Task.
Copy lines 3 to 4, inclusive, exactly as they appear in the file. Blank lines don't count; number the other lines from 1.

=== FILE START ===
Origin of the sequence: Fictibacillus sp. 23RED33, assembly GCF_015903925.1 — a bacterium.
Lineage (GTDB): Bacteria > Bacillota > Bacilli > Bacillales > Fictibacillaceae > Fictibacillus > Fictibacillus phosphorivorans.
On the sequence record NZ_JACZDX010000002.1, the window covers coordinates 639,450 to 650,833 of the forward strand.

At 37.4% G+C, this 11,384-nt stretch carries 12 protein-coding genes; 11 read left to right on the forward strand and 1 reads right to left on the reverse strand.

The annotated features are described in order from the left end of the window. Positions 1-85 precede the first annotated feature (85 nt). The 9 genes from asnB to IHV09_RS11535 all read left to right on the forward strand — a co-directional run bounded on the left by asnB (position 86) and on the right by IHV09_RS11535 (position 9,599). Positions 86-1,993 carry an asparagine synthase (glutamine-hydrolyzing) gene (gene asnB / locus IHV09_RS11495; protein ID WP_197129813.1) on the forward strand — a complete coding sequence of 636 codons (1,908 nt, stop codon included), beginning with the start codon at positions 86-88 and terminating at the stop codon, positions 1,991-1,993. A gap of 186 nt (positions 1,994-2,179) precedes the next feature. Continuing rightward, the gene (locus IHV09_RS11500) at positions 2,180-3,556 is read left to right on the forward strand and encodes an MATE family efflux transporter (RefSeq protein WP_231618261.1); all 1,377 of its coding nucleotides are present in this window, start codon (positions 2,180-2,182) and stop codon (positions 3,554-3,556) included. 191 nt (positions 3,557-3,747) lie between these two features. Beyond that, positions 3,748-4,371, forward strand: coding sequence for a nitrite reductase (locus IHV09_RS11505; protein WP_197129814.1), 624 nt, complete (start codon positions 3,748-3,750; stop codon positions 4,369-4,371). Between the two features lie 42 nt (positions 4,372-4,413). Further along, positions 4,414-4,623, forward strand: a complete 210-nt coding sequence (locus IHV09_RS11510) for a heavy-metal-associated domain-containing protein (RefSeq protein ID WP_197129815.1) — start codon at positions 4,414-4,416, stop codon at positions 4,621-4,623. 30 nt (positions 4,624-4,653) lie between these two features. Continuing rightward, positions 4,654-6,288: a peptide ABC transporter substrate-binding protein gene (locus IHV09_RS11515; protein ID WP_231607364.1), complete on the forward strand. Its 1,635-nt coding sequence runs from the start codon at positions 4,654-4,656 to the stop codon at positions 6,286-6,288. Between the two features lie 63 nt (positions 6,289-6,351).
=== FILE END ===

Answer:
On the sequence record NZ_JACZDX010000002.1, the window covers coordinates 639,450 to 650,833 of the forward strand.

At 37.4% G+C, this 11,384-nt stretch carries 12 protein-coding genes; 11 read left to right on the forward strand and 1 reads right to left on the reverse strand.